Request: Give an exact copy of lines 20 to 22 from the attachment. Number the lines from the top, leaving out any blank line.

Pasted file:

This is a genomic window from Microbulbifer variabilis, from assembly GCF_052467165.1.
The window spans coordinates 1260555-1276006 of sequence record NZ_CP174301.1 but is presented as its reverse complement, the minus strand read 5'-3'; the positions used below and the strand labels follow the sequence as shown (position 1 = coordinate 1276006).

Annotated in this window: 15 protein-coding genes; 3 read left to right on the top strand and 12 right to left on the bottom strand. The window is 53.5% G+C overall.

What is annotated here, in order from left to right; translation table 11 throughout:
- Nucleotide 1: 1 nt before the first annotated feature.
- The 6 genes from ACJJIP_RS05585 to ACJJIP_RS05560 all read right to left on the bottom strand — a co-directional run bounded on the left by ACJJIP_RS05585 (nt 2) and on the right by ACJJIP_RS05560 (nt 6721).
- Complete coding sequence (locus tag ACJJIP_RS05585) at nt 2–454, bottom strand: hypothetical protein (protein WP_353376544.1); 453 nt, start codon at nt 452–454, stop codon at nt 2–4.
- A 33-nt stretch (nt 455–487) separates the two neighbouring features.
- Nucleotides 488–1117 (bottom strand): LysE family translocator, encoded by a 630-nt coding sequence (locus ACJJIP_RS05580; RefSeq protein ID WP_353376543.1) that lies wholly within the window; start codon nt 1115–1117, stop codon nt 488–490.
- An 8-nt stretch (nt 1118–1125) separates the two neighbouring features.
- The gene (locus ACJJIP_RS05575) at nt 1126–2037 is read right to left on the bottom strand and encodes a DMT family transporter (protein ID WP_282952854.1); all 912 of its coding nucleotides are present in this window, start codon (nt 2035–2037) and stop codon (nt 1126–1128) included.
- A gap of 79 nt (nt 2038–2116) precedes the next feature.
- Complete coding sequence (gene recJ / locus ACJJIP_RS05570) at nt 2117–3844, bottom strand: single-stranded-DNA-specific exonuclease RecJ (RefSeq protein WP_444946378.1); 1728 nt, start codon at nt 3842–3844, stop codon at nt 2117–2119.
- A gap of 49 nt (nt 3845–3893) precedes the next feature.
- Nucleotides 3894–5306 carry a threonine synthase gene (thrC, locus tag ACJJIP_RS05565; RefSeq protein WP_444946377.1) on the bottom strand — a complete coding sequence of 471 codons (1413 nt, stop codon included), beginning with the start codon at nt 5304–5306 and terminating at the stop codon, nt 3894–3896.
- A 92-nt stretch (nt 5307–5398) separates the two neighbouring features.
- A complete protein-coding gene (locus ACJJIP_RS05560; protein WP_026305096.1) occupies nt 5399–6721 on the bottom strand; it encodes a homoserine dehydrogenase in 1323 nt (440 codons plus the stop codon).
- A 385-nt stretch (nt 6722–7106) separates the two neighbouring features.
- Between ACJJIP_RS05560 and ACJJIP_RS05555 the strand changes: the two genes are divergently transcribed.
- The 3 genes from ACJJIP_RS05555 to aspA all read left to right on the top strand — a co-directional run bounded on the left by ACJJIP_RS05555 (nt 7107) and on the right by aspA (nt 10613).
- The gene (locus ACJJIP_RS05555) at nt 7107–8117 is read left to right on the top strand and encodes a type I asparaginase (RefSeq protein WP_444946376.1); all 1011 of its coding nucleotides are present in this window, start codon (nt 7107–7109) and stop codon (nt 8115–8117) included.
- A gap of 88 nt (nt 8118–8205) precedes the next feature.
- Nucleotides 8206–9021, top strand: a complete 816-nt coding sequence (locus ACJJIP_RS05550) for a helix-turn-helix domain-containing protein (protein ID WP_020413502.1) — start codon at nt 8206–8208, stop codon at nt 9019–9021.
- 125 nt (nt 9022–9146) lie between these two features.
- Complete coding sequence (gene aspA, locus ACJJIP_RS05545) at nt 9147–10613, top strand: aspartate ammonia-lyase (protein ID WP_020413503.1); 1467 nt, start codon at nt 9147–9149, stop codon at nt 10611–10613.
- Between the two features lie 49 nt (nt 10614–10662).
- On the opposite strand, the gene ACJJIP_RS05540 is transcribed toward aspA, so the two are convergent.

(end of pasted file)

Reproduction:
- The 3 genes from ACJJIP_RS05555 to aspA all read left to right on the top strand — a co-directional run bounded on the left by ACJJIP_RS05555 (nt 7107) and on the right by aspA (nt 10613).
- The gene (locus ACJJIP_RS05555) at nt 7107–8117 is read left to right on the top strand and encodes a type I asparaginase (RefSeq protein WP_444946376.1); all 1011 of its coding nucleotides are present in this window, start codon (nt 7107–7109) and stop codon (nt 8115–8117) included.
- A gap of 88 nt (nt 8118–8205) precedes the next feature.